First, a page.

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Show that $n$ is odd $\rightarrow \exists m \in \mathbb Z,n^2 = 8m + 1$

Let $k$ be an integer so that $n = 2k+1$. Then $n^2 = (2k+1)^2 = 4k^2 + 4k + 1 = 2\left(2k^2+2k\right) + 1$.

But this isn't equal to $8m+1$, so can I change that into $4(2m)+1$?

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    $\begingroup$ Hint: What happens if $k$ is even? What happens if $k$ is odd. $\endgroup$
    – fleablood
    Commented Oct 1, 2017 at 21:40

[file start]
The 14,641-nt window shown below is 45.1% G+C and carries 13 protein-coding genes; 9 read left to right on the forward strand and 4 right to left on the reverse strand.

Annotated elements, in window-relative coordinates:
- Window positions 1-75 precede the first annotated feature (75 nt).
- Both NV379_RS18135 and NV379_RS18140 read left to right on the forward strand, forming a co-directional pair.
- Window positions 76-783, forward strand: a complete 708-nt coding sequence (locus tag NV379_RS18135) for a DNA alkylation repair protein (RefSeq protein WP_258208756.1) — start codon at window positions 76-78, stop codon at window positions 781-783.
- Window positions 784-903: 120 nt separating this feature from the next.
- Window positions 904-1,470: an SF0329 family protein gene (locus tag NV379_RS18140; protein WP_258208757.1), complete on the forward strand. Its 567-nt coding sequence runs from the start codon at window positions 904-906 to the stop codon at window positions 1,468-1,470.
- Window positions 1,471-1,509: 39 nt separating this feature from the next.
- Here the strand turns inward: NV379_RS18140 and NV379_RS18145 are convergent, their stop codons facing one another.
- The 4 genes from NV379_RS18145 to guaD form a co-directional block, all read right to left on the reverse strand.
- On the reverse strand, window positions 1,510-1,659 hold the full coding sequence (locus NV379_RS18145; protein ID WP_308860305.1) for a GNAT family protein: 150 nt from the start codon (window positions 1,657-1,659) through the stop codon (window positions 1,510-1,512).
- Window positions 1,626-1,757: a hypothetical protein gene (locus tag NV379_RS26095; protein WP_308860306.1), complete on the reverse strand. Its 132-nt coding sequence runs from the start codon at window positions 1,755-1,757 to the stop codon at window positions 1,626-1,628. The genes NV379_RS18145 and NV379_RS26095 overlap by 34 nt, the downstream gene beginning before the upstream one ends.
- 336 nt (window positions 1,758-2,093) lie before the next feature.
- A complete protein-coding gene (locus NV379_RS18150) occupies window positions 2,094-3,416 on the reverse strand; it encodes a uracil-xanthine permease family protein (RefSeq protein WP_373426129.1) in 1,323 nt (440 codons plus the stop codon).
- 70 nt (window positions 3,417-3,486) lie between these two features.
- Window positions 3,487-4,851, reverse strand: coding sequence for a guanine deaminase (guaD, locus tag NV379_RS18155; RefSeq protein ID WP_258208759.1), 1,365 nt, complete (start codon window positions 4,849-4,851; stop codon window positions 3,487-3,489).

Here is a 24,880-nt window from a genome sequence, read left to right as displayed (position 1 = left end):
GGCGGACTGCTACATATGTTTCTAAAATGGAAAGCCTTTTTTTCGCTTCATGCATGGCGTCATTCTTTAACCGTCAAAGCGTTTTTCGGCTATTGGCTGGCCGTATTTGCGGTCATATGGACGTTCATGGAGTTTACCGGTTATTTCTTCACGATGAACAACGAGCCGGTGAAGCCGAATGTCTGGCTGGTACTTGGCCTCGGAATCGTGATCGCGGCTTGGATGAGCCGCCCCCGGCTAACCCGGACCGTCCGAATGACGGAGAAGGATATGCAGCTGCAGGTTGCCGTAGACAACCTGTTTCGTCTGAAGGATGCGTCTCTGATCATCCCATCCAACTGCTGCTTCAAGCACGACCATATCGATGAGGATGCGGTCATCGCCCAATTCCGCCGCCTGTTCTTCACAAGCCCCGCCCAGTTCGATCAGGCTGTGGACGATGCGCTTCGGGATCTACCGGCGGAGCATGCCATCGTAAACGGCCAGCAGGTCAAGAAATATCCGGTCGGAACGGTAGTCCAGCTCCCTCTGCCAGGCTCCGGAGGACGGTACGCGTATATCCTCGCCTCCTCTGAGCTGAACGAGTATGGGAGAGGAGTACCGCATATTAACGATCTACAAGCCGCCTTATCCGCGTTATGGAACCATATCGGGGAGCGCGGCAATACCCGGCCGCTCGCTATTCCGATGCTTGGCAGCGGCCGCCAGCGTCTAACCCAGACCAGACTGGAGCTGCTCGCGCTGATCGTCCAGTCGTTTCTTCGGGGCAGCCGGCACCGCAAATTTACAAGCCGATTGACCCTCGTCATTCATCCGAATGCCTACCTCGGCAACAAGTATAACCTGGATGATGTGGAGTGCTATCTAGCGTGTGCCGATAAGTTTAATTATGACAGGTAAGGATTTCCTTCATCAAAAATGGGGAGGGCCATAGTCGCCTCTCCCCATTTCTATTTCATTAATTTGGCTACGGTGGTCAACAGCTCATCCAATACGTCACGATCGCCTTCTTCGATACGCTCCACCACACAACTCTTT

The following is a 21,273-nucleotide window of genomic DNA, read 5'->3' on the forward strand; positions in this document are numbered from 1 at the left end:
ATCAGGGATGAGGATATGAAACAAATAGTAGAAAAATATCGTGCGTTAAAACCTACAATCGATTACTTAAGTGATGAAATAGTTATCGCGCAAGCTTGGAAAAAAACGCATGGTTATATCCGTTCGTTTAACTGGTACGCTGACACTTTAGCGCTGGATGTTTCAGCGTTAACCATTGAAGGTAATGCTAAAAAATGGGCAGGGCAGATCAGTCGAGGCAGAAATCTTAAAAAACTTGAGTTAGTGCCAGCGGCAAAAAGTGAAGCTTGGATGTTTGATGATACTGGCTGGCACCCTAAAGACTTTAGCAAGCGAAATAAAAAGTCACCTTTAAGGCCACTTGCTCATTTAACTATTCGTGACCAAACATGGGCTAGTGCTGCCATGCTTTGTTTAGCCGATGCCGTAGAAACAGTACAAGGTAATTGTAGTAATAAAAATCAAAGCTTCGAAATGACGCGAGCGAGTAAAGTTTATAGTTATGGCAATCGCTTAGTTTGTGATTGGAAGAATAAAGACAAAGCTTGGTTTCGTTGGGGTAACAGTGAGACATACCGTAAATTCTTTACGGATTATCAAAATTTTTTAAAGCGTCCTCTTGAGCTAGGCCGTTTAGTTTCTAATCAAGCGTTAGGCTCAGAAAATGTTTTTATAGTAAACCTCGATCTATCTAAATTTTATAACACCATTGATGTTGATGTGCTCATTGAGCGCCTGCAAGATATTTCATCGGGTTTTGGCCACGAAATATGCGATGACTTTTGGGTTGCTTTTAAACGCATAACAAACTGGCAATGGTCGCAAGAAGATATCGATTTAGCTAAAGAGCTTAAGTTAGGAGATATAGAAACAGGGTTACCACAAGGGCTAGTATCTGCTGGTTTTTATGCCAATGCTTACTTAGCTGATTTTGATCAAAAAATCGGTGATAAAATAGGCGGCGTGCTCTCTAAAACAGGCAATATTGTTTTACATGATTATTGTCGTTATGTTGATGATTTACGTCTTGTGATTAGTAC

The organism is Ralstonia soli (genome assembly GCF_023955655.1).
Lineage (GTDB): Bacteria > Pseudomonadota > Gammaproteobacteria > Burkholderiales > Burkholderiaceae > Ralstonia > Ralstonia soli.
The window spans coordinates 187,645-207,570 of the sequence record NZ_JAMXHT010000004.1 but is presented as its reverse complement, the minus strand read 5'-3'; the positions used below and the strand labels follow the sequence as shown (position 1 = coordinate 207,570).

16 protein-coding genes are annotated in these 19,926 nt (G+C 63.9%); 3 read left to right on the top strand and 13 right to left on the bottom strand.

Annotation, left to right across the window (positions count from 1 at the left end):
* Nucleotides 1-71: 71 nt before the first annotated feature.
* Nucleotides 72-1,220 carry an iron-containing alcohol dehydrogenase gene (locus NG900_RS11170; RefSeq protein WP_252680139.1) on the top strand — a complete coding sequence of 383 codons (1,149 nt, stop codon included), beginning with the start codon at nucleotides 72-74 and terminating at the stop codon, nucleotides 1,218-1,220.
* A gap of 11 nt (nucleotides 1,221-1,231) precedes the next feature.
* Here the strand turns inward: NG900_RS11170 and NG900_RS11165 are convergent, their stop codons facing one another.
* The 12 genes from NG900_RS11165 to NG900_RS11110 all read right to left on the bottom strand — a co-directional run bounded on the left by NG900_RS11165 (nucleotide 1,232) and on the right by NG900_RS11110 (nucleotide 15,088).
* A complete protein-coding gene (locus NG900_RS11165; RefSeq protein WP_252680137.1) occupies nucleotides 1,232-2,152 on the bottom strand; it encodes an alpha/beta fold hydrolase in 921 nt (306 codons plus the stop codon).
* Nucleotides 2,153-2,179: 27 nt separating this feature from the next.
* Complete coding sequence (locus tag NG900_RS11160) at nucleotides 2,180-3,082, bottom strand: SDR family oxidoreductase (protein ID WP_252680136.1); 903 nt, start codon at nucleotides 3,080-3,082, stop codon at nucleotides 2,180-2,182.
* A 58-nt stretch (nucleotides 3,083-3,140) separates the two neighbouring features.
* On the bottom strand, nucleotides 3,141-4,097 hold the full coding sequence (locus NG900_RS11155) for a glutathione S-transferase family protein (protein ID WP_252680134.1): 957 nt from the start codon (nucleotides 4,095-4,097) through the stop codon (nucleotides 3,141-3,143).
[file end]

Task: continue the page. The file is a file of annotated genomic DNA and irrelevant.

• $\begingroup$ Another strategy is: n = 4a+b, where b is +-1. Then n^2 = 16a^2+8ab+b^2. Since b^2 = 1, you can set m = 2a^2+ab, and n^2 = 8m+1. $\endgroup$ Commented Oct 2, 2017 at 1:14

2 Answers 2

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$$n^2 = (2k+1)^2 = 4k^2+4k+1 = 4k(k+1)+1$$

At least one of $k$ and $k+1$ is divisible by $2$, so let $k(k+1)=2m$. Then, $n^2 = 4(2m)+1 = 8m+1$.

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Okay, we want $4k^2 + 4k + 1 = 8m + 1$ so we want $m = \frac {4k^2 + 4k}8=\frac {k^2+k}2$

So w have to prove that $k^2 + k$ is even. Can you do that.

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